Chris Bowers last week linked through to a site I hadn’t seen yet, noting that The Green Papers has the final popular vote and fundraising totals for all 2008 U.S. House of Representatives election campaigns. They cover all candidates too, not just those of the main two parties.
Bowers does a good job analysing the numbers, and above all, brings the good news:
The final popular vote percentages were 53.08%-42.55%, giving Democrats a 10.53% victory. This is the largest popular vote percentage victory for either party in either a Presidential or Congressional election since 1984 (the next largest victory was Bill Clinton with 8.51% in 1996). It is the first double-digit victory for any party in a national election in 24 years. That, truly, is a historical butt-whooping.
Turns out the Green Papers site has the same data for the Senate races. Fascinating stuff for political geeks. What caught my attention in particular is how the money the candidates raised compared to the votes they got. In short: how did their investments pay off?
So what I’ve done, in turn, is add a couple of columns to the data table, to calculate how much the candidates raised for every single vote they received, and for every single percentage point they won. The file is up at Google Docs. (It would arguably have been better to use the data for how much money they actually spent, but that would involve making a similar effort to The Green Papers’ and gathering the data for 2-4 candidates in each of 50 races from the FEC site onself).
Time then, to declare some winners!
Most expensive Senate race of 2008
As you’ll have guessed, that was the Minnesota race between Al Franken and Norm Coleman. The two men raised $20.5 million and $18.0 million, respectively. That translates to $488 thousand and $430 thousand for each percentage point of the vote they ended up winning – which ranks Al and Norm as #1 and 2 when it comes to raising the most money per percentage point won.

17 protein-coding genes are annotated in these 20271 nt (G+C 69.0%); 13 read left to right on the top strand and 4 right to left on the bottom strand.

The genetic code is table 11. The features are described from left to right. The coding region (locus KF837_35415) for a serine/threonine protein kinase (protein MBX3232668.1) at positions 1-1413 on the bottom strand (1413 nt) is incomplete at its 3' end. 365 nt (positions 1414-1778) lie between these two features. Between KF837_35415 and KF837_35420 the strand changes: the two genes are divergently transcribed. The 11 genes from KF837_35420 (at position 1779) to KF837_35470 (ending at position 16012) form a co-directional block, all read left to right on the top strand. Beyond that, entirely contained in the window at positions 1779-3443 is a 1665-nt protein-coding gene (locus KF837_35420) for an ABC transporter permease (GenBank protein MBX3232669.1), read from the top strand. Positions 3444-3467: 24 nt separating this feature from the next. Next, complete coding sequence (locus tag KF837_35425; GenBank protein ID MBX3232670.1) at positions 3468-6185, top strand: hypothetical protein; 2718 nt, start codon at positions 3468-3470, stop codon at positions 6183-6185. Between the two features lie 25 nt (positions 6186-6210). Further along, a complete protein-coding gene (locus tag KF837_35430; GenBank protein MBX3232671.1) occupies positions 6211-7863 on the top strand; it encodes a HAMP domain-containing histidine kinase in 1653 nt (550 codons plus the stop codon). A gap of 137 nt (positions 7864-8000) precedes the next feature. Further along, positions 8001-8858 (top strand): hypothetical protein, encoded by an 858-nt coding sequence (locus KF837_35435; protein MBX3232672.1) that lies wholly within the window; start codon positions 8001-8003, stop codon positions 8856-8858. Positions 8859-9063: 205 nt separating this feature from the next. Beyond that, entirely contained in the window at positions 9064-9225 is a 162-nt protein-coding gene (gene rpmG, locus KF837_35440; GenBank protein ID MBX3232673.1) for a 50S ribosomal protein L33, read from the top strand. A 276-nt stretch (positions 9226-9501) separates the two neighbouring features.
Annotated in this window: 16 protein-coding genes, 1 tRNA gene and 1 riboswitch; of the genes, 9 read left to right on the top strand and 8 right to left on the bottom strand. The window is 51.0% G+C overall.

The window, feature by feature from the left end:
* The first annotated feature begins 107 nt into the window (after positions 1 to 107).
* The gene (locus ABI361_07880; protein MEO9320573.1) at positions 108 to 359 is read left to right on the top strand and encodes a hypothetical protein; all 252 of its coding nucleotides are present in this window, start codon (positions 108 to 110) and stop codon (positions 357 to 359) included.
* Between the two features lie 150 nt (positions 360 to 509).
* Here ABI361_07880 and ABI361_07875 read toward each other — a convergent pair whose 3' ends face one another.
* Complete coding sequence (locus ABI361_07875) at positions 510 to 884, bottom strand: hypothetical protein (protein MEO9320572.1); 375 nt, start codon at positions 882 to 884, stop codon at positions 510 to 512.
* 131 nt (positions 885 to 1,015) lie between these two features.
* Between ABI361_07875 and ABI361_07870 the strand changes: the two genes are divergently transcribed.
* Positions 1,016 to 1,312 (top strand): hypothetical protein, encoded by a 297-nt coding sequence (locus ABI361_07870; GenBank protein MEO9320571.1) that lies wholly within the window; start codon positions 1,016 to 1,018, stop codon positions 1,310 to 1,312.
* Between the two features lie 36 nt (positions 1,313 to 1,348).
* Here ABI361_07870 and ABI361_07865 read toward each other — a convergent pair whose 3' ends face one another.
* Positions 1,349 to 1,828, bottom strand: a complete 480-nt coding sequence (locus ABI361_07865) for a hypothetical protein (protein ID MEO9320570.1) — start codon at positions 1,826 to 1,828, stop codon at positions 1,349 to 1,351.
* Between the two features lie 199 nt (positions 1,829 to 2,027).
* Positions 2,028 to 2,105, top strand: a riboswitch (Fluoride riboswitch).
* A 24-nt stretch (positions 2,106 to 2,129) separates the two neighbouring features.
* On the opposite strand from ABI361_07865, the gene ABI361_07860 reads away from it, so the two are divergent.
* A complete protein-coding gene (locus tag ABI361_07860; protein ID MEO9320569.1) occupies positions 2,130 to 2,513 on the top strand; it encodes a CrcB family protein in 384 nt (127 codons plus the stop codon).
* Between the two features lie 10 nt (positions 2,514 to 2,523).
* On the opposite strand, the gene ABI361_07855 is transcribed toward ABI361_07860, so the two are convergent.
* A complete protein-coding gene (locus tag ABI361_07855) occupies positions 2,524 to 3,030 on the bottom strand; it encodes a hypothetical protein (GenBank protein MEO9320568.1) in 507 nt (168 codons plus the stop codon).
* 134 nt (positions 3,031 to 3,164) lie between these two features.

Don’t forget that Minnesota’s a fairly populous state, though. When it comes to how much money they had to raise for each individual vote they won, they rank a more modest #10 and 11. Meaning that they had to raise “only” – ponder this for a second – $17 and $15 for every single vote they won.
Most money spent on each individual vote
You’d think that states with small populations would also cost less to campaign in. This is true – up to a point, apparently. The top of this list is filled with candidates from “small” states, who made Franken and Coleman look practically callous about the individual voter’s worth.
Your vote was worth most up in Alaska. Mark Begich raised a total of $4.4 million – which translates to a royal $29 for every single vote he received. His opponent, Ted “bring home the pork” Stevens, was right up there too and raised a stunning $26 per vote – in vain.
Max Baucus from Montana and the two contenders in the New Hampshire race, John Sununu and Jeanne Shaheen, also ended up raising at least $23 per vote.
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